By Dr. I. Elizabeth Borgmann. We have already talked about lameness involving trauma to the feet. In this article we will discuss lameness to the other aspect of the limbs.
What does it mean when your dog is suddenly lame? And how quickly do you need to respond?
The limbs are really quite simple structures. And in their simplicity, they are quite amazing.
The bones provide the foundation. The muscles shorten or elongate to allow the limbs to move. Tendons and ligaments hold the bones and muscles in place. Nerves tell them what to do. Really, it’s pretty simple. But the simplest of systems are often the most amazing!
Let’s explain further how the limbs work. Bones are the solid foundation of the system. Bones are held together by ligaments. These keep everything in alignment. Tear a ligament, and the alignment is disrupted. The most common ligament injury we see is the torn cranial cruciate ligament of the back legs (it is equivalent to the ACL or anterior cruciate ligament tear in the knees of people).
Muscles lie outside of the bones. With the right mixture of contraction and relaxation you have movement. Just like you, your pet can pull or damage a muscle from overuse when it is unconditioned or overworked.
The muscles are attached to bone by tendons. If you tear a tendon or muscle off the bone, there will be marked muscle shortening and you will see this. The most debilitating and painful tendon tear is that of the Achilles tendon. Fortunately, it is a rare occurrence (unlike people).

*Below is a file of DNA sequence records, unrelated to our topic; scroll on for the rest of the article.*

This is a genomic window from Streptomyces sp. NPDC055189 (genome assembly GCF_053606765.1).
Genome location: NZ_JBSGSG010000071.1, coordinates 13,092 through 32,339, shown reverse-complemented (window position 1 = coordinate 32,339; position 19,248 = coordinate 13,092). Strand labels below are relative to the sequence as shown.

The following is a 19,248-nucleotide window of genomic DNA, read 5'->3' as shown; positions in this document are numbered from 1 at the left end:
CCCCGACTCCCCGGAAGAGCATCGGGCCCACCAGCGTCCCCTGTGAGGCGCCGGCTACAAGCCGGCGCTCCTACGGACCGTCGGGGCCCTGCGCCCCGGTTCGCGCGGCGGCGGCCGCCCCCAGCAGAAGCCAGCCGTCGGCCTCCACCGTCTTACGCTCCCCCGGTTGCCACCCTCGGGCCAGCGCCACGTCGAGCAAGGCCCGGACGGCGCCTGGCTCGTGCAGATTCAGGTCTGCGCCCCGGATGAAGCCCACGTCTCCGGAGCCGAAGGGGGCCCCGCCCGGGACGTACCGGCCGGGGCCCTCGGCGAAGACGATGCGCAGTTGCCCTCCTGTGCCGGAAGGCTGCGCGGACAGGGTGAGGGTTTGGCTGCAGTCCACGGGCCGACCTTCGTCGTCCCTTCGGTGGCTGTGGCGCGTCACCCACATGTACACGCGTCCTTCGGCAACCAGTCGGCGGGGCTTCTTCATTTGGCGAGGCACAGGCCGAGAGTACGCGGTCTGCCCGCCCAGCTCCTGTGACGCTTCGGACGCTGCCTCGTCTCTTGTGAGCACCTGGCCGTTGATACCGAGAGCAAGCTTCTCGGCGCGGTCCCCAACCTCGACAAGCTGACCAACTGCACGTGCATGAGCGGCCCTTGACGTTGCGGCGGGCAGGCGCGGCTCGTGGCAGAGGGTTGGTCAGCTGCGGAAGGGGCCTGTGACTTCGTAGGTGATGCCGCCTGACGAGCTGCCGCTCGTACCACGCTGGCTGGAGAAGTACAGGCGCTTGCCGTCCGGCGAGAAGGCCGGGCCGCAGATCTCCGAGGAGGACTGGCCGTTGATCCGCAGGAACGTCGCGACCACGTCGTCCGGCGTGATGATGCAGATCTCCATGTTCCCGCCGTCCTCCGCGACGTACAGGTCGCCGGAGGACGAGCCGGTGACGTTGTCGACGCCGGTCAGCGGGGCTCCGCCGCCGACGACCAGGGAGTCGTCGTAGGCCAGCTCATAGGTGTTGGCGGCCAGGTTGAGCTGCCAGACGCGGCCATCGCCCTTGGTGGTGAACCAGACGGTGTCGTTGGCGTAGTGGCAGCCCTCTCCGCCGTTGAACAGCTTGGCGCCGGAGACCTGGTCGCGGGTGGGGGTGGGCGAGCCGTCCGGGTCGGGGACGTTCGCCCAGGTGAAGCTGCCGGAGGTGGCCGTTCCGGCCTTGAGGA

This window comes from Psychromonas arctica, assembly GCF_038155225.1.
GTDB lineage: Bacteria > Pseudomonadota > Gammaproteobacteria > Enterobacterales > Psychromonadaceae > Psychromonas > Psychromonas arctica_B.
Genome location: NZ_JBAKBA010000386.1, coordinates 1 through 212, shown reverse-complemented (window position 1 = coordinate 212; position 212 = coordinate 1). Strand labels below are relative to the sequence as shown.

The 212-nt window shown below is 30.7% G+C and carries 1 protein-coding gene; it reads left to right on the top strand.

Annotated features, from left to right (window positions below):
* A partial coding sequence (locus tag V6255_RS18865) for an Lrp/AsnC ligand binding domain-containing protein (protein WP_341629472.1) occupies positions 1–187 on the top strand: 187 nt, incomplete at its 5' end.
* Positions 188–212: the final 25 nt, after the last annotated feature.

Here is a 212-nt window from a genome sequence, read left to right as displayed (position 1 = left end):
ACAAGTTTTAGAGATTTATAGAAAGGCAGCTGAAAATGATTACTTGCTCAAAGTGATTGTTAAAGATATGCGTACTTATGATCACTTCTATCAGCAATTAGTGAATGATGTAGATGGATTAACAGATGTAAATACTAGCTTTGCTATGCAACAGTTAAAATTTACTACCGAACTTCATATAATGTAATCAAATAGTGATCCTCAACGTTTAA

The nerves communicate with the brain so you have coordinated movement. Damage to nerves means the muscles cannot contract and relax properly to allow movement. Damage can occur at the level of the brain, spine or peripheral nerves. Without this communication system, the limbs cannot function.
So what first aid issues may you run into? These articles emphasize first aid – things that go wrong suddenly that require attention. We do not have the scope in these articles to discuss the slow degeneration of any of the parts that allow the limbs to work. We will focus on the rapid and sudden damage that occurs secondary to traumatic events.
It comes down to three possibilities. Limbs can be fractured. Ligaments and tendons can tear. Nerves and muscles can be damaged.
In the true sense of emergencies (life threatening) – most of these are not emergencies. But they can all result in serious long term damage if they are not dealt with in a reasonable amount of time. Of all of these, the most important to deal with quickly is nerve damage so we will discuss this one first.
Nerve damage is the scariest problem. Nerve damage is not always reversible and nerve damage is often a bit vague. If your dog or cat is having problems with spinal nerve compression they won’t go up or, more commonly, down the stairs. They may drag their toe nails. They won’t jump up. They cry when you pick them up. This is a problem that needs to be seen quickly to minimize the long term damage. Don’t wait until the problem becomes an acute exacerbation – when all of a sudden they can’t move and feel their legs. Then this turns into a true emergency.